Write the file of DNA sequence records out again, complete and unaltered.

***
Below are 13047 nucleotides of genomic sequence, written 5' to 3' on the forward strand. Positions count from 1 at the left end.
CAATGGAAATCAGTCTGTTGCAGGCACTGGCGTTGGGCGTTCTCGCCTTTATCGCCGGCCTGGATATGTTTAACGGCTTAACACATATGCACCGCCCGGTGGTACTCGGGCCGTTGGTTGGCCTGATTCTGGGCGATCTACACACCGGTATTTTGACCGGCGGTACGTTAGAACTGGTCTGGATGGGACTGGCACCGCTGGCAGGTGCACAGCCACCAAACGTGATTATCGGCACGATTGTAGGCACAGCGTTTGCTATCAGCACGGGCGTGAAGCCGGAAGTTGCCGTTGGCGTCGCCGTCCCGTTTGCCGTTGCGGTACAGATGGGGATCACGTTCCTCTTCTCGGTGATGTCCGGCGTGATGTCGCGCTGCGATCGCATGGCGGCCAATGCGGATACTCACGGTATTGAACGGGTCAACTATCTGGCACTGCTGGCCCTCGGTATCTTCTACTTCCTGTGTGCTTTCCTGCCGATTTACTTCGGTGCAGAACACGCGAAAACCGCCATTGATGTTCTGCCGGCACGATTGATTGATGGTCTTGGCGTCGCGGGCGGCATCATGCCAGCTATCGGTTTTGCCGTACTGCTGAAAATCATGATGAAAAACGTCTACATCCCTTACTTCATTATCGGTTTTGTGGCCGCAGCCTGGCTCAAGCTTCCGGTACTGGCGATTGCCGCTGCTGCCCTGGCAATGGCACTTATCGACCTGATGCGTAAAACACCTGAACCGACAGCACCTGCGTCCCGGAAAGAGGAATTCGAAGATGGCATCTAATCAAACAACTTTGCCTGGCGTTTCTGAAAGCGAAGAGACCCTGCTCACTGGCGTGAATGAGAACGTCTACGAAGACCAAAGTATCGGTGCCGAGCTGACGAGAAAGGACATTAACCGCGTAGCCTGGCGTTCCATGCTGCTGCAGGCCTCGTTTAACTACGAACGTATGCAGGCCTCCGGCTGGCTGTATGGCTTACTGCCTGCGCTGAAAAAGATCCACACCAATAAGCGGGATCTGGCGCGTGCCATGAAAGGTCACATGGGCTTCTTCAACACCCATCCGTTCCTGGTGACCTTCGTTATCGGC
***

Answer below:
Below are 13047 nucleotides of genomic sequence, written 5' to 3' on the forward strand. Positions count from 1 at the left end.
CAATGGAAATCAGTCTGTTGCAGGCACTGGCGTTGGGCGTTCTCGCCTTTATCGCCGGCCTGGATATGTTTAACGGCTTAACACATATGCACCGCCCGGTGGTACTCGGGCCGTTGGTTGGCCTGATTCTGGGCGATCTACACACCGGTATTTTGACCGGCGGTACGTTAGAACTGGTCTGGATGGGACTGGCACCGCTGGCAGGTGCACAGCCACCAAACGTGATTATCGGCACGATTGTAGGCACAGCGTTTGCTATCAGCACGGGCGTGAAGCCGGAAGTTGCCGTTGGCGTCGCCGTCCCGTTTGCCGTTGCGGTACAGATGGGGATCACGTTCCTCTTCTCGGTGATGTCCGGCGTGATGTCGCGCTGCGATCGCATGGCGGCCAATGCGGATACTCACGGTATTGAACGGGTCAACTATCTGGCACTGCTGGCCCTCGGTATCTTCTACTTCCTGTGTGCTTTCCTGCCGATTTACTTCGGTGCAGAACACGCGAAAACCGCCATTGATGTTCTGCCGGCACGATTGATTGATGGTCTTGGCGTCGCGGGCGGCATCATGCCAGCTATCGGTTTTGCCGTACTGCTGAAAATCATGATGAAAAACGTCTACATCCCTTACTTCATTATCGGTTTTGTGGCCGCAGCCTGGCTCAAGCTTCCGGTACTGGCGATTGCCGCTGCTGCCCTGGCAATGGCACTTATCGACCTGATGCGTAAAACACCTGAACCGACAGCACCTGCGTCCCGGAAAGAGGAATTCGAAGATGGCATCTAATCAAACAACTTTGCCTGGCGTTTCTGAAAGCGAAGAGACCCTGCTCACTGGCGTGAATGAGAACGTCTACGAAGACCAAAGTATCGGTGCCGAGCTGACGAGAAAGGACATTAACCGCGTAGCCTGGCGTTCCATGCTGCTGCAGGCCTCGTTTAACTACGAACGTATGCAGGCCTCCGGCTGGCTGTATGGCTTACTGCCTGCGCTGAAAAAGATCCACACCAATAAGCGGGATCTGGCGCGTGCCATGAAAGGTCACATGGGCTTCTTCAACACCCATCCGTTCCTGGTGACCTTCGTTATCGGC